- On July 11, 2019
- July / August 2019
Psychiatrist Dr Mark Cross worked tirelessly to break down the barriers and stigma associated with mental health, first on behalf of his patients, and then for his colleagues who continue to struggle to meet the unflinching demands of a broken public health system.
Dr Mark Cross has spent his entire professional career fighting stigma. As the familiar face on the ABC documentary series Changing Minds, Dr Cross was instrumental in providing viewers with an inside look into the locked wards of Liverpool Hospital’s mental health unit. The program was ground-breaking – not only for being the first program in television history to shoot inside one of the busiest psychiatric units in the country, but for its non-judgmental portrayal of the stories of patients and staff as they struggled to regain their health. Now, five years on from when the first episode aired, Dr Cross is working to address the mental health issues faced by medical professionals by documenting his own life-long battles in his book, Anxiety, expert advice by a neurotic shrink, to be published next year.
Dr Cross was drawn to psychiatry partly because of his own mental health issues, which helped him feel more compassionate and empathetic to patients. He also developed a deep personal understanding of discrimination early in his life. Being gay and coming to terms with his own sexuality in the 1980s in South Africa was challenging. At the time, homosexuality was not only a criminal offence, but it was considered a mental illness. During his final year of medical school at the University of Cape Town, he recalls one of his professors castigating another openly gay professor during a meeting. “He stood up and said HIV was God’s gift to homosexuality,” Dr Cross says. “So that was what we were dealing with at the time.” Despite an atmosphere of discrimination, he graduated medical school in 1990 and did his internship at his hometown district hospital in Port Elizabeth. “In my internship, I worked many weeks over 100 hours. But we had great onsite accommodation, wonderful camaraderie, kind consultants, and little discharge paperwork to concern ourselves over,” he said. “It was the best year of my doctoring life. The next year, the medical superintendent asked me to take over the 16-bedded psychiatry ward, which we then opened to all races for the first time in South Africa’s history in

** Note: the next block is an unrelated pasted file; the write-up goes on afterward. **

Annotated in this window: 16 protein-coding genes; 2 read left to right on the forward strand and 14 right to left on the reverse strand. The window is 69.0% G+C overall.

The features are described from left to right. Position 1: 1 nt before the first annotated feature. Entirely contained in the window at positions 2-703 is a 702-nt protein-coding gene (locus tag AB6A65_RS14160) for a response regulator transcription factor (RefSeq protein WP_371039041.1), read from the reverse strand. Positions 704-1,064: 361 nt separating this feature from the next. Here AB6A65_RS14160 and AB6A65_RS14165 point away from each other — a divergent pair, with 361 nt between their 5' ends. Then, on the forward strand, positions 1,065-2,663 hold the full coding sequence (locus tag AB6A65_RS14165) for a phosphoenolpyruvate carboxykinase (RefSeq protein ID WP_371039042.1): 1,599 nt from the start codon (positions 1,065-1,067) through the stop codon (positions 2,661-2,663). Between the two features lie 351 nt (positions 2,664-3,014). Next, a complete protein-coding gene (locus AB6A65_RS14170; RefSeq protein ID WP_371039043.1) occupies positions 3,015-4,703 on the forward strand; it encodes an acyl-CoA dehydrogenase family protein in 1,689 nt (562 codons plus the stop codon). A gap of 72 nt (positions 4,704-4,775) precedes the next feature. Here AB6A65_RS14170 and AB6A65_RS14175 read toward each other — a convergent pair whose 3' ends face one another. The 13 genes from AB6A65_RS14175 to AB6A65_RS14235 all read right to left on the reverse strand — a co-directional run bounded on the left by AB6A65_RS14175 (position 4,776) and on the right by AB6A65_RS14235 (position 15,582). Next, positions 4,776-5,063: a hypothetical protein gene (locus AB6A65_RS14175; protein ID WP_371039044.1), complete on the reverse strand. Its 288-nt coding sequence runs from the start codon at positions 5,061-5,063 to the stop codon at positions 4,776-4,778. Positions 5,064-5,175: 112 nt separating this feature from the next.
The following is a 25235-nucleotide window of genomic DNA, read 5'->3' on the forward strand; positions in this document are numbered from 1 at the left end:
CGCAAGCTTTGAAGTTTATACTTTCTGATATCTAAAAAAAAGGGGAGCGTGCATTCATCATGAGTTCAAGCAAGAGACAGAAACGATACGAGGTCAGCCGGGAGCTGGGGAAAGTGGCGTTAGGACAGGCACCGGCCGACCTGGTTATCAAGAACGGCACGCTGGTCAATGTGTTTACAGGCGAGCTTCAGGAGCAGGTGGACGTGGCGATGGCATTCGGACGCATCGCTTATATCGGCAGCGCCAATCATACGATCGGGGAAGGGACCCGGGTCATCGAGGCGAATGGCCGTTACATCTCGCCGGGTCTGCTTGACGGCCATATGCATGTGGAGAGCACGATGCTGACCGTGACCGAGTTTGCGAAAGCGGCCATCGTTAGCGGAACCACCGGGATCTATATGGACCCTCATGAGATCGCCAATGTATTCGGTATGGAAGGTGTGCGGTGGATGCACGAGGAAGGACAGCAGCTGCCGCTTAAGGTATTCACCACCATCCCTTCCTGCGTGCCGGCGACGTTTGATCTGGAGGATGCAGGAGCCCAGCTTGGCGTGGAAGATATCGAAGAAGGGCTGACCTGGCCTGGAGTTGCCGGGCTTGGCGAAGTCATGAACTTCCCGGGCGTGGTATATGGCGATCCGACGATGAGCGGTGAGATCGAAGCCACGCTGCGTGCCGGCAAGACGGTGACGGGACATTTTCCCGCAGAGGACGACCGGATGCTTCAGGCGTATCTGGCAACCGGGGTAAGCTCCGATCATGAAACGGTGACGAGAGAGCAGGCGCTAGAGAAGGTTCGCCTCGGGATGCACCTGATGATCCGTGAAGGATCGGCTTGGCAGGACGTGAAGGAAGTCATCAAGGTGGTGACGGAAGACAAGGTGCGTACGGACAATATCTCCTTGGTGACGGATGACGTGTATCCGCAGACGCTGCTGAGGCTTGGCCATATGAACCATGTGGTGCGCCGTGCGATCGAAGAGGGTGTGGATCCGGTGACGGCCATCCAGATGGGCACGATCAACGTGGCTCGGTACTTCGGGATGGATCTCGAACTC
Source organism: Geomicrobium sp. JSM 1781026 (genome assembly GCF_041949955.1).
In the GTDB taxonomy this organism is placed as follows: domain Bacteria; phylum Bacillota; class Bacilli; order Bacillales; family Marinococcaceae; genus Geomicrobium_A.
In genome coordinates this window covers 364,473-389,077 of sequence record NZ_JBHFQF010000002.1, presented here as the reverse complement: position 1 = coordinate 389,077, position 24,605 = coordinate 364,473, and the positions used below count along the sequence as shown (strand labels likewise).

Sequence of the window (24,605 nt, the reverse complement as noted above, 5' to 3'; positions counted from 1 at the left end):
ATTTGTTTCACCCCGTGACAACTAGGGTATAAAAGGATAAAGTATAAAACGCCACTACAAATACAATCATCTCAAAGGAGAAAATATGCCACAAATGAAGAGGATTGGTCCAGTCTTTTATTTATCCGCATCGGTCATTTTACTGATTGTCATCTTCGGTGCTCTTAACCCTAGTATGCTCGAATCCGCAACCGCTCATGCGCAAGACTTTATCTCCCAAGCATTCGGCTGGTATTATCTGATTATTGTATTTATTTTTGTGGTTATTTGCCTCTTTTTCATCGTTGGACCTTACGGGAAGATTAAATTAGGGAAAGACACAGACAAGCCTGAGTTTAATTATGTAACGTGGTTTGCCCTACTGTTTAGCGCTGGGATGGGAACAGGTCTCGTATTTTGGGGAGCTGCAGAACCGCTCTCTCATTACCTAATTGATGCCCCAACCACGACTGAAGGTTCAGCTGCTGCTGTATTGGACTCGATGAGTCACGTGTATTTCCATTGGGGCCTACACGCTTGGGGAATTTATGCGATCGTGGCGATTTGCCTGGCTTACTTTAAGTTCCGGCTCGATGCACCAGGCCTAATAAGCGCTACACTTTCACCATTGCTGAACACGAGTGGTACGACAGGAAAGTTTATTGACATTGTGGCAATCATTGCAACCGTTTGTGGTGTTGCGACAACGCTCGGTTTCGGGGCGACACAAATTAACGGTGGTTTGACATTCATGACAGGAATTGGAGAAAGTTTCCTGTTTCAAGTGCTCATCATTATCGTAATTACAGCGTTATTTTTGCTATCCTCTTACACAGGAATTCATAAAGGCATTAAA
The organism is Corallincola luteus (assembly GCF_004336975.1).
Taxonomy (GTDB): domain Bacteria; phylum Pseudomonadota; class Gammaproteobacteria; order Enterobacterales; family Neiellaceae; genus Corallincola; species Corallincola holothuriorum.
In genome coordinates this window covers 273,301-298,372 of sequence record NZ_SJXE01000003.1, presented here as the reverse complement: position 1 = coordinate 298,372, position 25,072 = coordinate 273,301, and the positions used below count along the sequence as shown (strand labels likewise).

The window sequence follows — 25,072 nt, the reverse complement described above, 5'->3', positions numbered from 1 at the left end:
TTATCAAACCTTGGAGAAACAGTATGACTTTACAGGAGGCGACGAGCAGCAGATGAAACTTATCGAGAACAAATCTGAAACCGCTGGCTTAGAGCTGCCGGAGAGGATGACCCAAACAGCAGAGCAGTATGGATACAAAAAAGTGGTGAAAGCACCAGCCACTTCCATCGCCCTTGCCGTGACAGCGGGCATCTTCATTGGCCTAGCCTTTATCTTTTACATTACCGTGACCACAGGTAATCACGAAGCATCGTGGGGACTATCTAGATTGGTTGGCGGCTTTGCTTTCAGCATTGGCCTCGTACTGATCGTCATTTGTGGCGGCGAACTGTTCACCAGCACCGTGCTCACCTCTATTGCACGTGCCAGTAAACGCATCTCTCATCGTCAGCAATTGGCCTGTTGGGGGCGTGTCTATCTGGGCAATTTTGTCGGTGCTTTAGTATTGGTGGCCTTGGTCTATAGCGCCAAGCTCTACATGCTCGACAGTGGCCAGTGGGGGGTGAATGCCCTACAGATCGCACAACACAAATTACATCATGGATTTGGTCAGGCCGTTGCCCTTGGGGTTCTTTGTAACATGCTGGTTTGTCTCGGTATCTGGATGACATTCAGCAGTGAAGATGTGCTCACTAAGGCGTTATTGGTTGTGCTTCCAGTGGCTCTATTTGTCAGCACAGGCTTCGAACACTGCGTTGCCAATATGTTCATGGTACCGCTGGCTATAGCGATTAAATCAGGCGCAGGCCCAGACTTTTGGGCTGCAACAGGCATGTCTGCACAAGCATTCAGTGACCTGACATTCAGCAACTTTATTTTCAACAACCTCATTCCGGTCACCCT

1992.” With his supervisor 300 miles away, Dr Cross learnt from the nurses and formed the foundation of psychiatry he continues to practice today – a combination of practicality, common sense, and mutually respectful engagement with the people he treats. He moved to England to further specialise in psychiatry and worked as a consultant for the National Health Service until he moved to Sydney in 2005.
In Australia, Dr Cross initially worked as the Director of Consultation/Liaison Psychiatry at Liverpool Hospital, before taking over as Clinical Director of Psychiatry in 2006 until September 2014.
The stress of his demanding and unrelenting workload was overwhelming.
“In my management role I was responsible for bed flow. I had to try and move those patients who were admitted under mental health out of the emergency department. There were constant calls from the manager, management flow team, and the mental health flow team. Some days I’d be responsible for 45 beds and we were always short staffed.”
He added, “There was a constant pressure to discharge to create beds, but discharging someone to the department of housing emergency queue is not good or kind practice.”
Patients often languished for days in overstretched emergency departments waiting for psychiatric assessment and to be admitted to a psychiatric unit that is already at full capacity.
Dr Cross was drinking up to eight cups of sugary coffee, coupled with Coca Cola, to try and maintain the energy needed to get through the day. Then in 2013, he began shooting the Changing Minds series.